The job of a pool filter is to remove dirt and other particles from pool water. While the majority of large debris is often removed manually or becomes trapped in the pool’s skimmer, a filter removes extremely small particles that make the water cloudy or murky. Three types of filters can help make any pool a safe and clean swimming environment.
A cartridge filter is composed of a tank housing three to four cylinders acting as a filtering element. These cylinders consist of a fine material that provides a smooth surface that traps dirt and small particles. These particles are held in the cartridge until the filter is cleaned or changed. Cartridge units can trap material as small as 10 microns in size, or about 1/9 the size of a grain of salt.
Cartridge filters require very little maintenance. Depending on the dirtiness of the filter, you can simply hose it off to clean it throughout the swimming season. Also, consider soaking the cartridge in detergent for a more thorough cleaning. Remember that a small amount of dirt is needed to keep the filter functioning properly, so refrain from cleaning the filter if it is barely dirty.
Diatomaceous Earth Filters
More commonly referred to as DE filters, these units are powerful enough to remove particles as small as 3 microns. The inside of the structure resembles a cartridge filter but is filled with diatomaceous earth instead of a polyester cartridge. This powder is composed of fossilized plankton skeletons which hold dirt together very well. The material is packed into plate grids inside the pump’s body.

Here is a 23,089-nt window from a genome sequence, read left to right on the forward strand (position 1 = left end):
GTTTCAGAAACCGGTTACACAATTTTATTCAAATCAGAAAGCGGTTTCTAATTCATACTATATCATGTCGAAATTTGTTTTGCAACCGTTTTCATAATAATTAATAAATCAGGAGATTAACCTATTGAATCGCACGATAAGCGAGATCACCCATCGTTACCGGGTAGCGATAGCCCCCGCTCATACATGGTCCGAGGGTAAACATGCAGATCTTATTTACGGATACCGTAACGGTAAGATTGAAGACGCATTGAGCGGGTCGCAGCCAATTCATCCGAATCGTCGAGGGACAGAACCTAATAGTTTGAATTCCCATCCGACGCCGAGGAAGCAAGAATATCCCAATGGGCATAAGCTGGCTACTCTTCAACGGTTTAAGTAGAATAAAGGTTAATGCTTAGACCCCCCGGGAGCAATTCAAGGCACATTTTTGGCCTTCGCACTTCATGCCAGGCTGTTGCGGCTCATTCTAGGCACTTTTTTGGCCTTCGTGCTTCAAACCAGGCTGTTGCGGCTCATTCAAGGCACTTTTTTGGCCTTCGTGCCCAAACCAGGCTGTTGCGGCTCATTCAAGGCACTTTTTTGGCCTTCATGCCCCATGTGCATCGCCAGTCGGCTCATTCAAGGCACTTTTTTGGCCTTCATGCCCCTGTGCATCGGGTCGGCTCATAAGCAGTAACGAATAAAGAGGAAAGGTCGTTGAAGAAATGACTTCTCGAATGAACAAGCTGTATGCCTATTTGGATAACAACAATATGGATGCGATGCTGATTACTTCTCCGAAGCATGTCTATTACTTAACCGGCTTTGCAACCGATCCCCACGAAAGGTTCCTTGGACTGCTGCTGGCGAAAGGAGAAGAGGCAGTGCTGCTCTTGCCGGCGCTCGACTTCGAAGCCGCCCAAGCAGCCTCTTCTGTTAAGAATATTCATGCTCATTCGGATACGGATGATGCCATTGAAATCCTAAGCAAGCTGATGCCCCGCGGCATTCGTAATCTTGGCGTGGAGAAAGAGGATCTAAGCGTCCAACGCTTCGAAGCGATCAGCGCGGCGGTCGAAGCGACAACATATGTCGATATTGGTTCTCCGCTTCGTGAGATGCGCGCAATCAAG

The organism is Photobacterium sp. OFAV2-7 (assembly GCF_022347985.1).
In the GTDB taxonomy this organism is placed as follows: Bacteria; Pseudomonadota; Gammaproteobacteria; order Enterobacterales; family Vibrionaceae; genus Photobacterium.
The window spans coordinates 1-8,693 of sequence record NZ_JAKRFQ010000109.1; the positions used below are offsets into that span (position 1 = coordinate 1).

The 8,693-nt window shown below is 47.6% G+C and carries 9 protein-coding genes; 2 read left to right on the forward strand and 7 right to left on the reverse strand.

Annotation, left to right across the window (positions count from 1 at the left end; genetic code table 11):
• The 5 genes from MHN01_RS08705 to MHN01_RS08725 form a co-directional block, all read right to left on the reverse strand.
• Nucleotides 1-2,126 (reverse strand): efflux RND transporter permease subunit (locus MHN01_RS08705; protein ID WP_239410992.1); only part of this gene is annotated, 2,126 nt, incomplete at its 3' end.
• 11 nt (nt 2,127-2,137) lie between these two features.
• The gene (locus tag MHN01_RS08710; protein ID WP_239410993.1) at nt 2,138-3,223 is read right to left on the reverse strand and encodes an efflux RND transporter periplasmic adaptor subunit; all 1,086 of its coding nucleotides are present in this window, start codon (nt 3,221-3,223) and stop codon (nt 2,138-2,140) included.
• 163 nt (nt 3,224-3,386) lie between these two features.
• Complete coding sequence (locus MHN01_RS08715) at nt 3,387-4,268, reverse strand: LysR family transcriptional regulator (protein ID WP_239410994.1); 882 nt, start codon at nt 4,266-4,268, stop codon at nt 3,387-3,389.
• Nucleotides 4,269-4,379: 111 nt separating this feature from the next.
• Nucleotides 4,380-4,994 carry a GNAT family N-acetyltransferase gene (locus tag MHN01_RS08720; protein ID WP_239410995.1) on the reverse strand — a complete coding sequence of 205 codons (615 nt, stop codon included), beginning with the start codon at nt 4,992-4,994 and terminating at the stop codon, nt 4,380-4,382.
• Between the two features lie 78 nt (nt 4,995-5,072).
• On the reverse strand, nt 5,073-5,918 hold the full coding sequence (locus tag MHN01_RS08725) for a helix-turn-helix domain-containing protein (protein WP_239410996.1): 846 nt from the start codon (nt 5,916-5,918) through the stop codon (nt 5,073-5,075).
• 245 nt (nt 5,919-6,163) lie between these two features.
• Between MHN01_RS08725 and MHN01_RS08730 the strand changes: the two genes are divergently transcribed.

The DE filter cleans the best out of all the filters, but requires more maintenance and is more expensive than regular cartridge models. Backwashing may not be the most efficient way to clean the filter out either as it may with cheaper models. Removing the used DE powder and disposing of it correctly is the best option for an intense cleaning routine. Check the proper way to dispose of this material as some areas may classify the plankton powder as hazardous waste.
As the name implies, sand filters use sand to catch and trap dirt. Most filters of this type can hold hundreds of pounds of fine pool sand. Water enters the filter from the middle of the pump and is released in a shower through a pressurized pipe that sprays the water onto the sand where the dirt is caught by the sand’s sharp edges. Water is then released at the pump’s bottom and flushed back into the pool.
Sand filters remove particles down to 20 microns in size, which means they are not as effective as the other two models. Routine backwashing is needed to cleanse dirty sand and water from inside the filter. Unfortunately, the backwashed fluid is wasted, therefore water must be replenished to the pool. While it may not clean as professionally as the other two, a sand unit will no doubt keep the average pool crystal clean.
All of the filters serve the same purpose – to help keep any swimming environment safe. However, it is important to not rely on the filter alone. Proper chemical treatment is crucial in maintaining water’s clarity and safety. Untreated water may be a breeding ground for harmful bacteria.